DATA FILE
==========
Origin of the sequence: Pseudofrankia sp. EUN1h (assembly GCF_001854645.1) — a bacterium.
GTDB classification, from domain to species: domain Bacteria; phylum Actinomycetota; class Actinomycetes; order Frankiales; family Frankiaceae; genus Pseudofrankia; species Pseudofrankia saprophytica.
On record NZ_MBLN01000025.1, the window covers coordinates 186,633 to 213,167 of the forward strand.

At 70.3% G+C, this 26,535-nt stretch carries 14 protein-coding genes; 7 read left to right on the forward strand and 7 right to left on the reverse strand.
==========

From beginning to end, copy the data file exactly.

Origin of the sequence: Pseudofrankia sp. EUN1h (assembly GCF_001854645.1) — a bacterium.
GTDB classification, from domain to species: domain Bacteria; phylum Actinomycetota; class Actinomycetes; order Frankiales; family Frankiaceae; genus Pseudofrankia; species Pseudofrankia saprophytica.
On record NZ_MBLN01000025.1, the window covers coordinates 186,633 to 213,167 of the forward strand.

At 70.3% G+C, this 26,535-nt stretch carries 14 protein-coding genes; 7 read left to right on the forward strand and 7 right to left on the reverse strand.